Video Search – When it comes to video search, we still struggle with attributes like context, style, circumstances, and a variety of situational details. Examples of future video searches may include:

  1. Bring up every public video of Jane Doe (average person) between 1980 and 2005 when she was in Manchester, England.
  2. What are the top 20 most watched videos of an audience laughing at someone who is in the process of dying from a fatal accident?
  3. Show me the top 10 Twitch tournament videos of Korean players playing Destiny version 4.3.
  4. What are the 12 common features of low grossing movies produced by Paramount Pictures in 1978?
     

Drone Search – It may seem unlikely today that libraries will have their own fleets of drones to deploy for physical search inquiries, but that will change over the coming decades.

  1. Using thermo scans, what houses in my city have the least amount of insulation in the attic?
  2. Where is the hole in the fence that is allowing livestock to enter the Eagle Ridge Neighborhood and cause damage?
  3. Which areas in my city are least likely to get flooded when the river overflows its banks?
  4. Give me a 360-degree views of the three major sculptures erected in my city last year?
     

Demographic Search – The demographics of the world is changing and we need better tools for monitoring it.

  1. Show me a heatmap of the world, broken down by 1 square mile regions, showing highest to lowest birthrates
  2. What regions of the world are most like Winnipeg, Canada (pick any city) based on climate, age demographics, political views, education levels, scientific interests, personal health, etc.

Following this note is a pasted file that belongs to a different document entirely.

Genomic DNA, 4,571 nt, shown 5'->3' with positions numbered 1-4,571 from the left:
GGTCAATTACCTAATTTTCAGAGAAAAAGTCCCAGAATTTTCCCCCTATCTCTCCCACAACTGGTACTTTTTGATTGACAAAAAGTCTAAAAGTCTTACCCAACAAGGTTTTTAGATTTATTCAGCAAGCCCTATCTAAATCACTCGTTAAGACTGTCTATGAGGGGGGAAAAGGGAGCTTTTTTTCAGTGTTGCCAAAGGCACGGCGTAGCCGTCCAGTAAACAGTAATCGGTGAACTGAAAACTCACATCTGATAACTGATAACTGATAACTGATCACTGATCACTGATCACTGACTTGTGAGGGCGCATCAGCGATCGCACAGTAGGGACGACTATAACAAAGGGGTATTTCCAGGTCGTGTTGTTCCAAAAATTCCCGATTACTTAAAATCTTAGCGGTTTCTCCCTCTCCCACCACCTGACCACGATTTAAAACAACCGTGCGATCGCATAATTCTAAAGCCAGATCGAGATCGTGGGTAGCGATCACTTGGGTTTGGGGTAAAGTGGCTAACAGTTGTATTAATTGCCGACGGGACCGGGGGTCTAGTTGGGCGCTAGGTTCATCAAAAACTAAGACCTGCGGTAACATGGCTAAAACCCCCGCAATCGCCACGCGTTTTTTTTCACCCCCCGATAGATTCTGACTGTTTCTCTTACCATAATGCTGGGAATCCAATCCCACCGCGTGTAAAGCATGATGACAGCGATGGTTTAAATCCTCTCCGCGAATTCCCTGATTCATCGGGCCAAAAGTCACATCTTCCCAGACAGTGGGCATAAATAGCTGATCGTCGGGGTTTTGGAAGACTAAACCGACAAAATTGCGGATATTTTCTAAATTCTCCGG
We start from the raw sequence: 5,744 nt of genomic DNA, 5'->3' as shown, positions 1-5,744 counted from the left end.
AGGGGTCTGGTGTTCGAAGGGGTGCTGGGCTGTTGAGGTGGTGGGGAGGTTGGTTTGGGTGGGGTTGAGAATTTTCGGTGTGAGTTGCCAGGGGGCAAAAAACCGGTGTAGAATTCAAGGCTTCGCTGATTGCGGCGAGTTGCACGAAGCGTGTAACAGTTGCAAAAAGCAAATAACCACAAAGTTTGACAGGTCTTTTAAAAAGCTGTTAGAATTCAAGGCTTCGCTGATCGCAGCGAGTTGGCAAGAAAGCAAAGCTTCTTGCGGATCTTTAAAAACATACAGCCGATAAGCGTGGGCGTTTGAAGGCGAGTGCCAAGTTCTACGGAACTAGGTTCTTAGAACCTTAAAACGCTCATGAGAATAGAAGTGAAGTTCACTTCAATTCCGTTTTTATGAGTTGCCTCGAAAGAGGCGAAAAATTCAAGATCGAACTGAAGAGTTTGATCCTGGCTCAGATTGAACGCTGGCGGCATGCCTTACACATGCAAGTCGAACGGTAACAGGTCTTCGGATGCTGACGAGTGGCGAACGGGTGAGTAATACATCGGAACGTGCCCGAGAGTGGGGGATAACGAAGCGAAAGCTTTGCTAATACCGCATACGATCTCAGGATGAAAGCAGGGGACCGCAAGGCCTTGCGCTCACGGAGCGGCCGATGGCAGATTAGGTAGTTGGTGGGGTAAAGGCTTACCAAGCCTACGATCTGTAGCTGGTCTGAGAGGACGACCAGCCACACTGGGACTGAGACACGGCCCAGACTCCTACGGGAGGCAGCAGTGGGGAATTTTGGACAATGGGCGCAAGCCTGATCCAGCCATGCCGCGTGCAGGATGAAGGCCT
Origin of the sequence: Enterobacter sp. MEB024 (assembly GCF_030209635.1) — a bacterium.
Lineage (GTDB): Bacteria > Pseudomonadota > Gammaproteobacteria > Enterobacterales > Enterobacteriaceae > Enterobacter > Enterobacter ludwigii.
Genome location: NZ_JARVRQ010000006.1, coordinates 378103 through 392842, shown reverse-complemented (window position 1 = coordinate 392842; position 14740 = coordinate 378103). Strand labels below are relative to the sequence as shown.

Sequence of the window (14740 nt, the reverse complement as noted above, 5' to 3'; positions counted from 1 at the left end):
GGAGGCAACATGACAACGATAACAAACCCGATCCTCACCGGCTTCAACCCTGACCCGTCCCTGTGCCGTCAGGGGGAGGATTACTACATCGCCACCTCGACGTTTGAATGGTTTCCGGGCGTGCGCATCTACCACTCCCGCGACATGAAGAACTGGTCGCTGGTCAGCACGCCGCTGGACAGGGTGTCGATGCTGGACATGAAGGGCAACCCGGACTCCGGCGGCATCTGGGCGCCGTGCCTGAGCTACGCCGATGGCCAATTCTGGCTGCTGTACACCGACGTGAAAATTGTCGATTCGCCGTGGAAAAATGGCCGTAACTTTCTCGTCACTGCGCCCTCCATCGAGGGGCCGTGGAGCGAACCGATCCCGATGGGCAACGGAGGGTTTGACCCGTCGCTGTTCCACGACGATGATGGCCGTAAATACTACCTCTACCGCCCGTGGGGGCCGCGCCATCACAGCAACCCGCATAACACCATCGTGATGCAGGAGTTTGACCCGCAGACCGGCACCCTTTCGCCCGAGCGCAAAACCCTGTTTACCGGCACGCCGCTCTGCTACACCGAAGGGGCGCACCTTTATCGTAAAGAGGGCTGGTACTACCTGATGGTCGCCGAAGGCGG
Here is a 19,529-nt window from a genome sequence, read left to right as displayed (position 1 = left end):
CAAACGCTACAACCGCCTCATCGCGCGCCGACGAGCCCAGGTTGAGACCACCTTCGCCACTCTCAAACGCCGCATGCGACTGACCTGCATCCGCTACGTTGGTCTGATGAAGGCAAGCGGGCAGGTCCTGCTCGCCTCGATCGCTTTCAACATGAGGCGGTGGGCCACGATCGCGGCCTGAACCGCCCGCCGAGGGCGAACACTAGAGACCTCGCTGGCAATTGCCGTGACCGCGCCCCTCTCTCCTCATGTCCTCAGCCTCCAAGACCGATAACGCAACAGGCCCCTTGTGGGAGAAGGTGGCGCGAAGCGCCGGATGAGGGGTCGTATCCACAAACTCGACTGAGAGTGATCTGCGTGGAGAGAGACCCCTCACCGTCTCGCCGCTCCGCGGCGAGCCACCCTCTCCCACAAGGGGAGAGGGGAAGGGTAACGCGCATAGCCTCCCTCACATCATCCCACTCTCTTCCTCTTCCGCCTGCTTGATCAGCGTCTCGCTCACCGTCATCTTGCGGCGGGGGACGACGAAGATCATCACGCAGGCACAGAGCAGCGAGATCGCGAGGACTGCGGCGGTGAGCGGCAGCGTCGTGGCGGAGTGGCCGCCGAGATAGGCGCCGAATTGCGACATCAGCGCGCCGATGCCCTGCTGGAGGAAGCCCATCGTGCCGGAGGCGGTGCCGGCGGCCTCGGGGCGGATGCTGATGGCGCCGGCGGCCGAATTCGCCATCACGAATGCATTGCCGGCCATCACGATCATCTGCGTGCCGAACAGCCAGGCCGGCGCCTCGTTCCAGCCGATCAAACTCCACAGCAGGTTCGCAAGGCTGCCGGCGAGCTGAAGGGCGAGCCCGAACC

3. Who is the most knowledgeable person in the world on acidic soil types?
  4. Show me a decade-by-decade breakdown of increasing average incomes in Africa since 1900.
     

Complex Searches - Over time search engines will deploy a combination of techniques for finding the answer to complex questions. 

  1. Interactive map of the world highlighting regions currently at 10 degrees Celsius?
  2. What world leaders are currently in NYC?
  3. Interactive map of butterfly migrations in Panama?
  4. What movie has Harrison Ford wearing a blue sweater while chewing gum?
  5. Why is this object (hold up an object) important?
  6. How famous am I compared to other people in my community?
  7. Timeline Search - How have recipes for bread changed over the past 300 years?
  8. Who else in the world has a disease like mine?
     

Future searches – As we enter the age of quantum computing, far more search attributes will become quantifiable. Someday soon we will be able to search for:

  1. Smells
  2. Tastes
  3. Harmonic vibrations
  4. Reflectivity
  5. Specific gravity
  6. Chemical composition
  7. Textures
  8. Viscosity
     

Fussy search features – How do we search for things with similar qualities? Future searches may include options to specify:

  1. Looks like
  2. Smells like
  3. Feels like
  4. Tastes like
  5. Sounds like
  6. Absorbs like
  7. Echoes like
  8. Coats like

 

Spherical Displays - Spherical displays in the future will have the ability to give an accurate perspective of planet Earth.

  1. Track pollution flows across the ocean in real-time
  2. Monitor major hurricanes from satellites and track new developments on a minute by minute basis
  3. Book a complex travel itinerary from a spherical perspective
  4. Show how warm water currents have changed over the past two decades.

Coming up: The rest of the list

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Thomas Frey

Thomas Frey is the executive director and senior futurist at the DaVinci Institute and currently Google’s top-rated futurist speaker.  At the Institute, he has developed original research studies, enabling him to speak on unusual topics, translating trends into unique opportunities. Tom continually pushes the envelope of understanding, creating fascinating images of the world to come.  His talks on futurist topics have captivated people ranging from high level of government officials to executives in Fortune 500 companies including NASA, IBM, AT&T, Hewlett-Packard, Unilever, GE, Blackmont Capital, Lucent Technologies, First Data, Boeing, Ford Motor Company, Qwest, Allied Signal, Hunter Douglas, Direct TV, Capital One, National Association of Federal Credit Unions, STAMATS, Bell Canada, American Chemical Society, Times of India, Leaders in Dubai, and many more. Before launching the DaVinci Institute, Tom spent 15 years at IBM as an engineer and designer where he received over 270 awards, more than any other IBM engineer.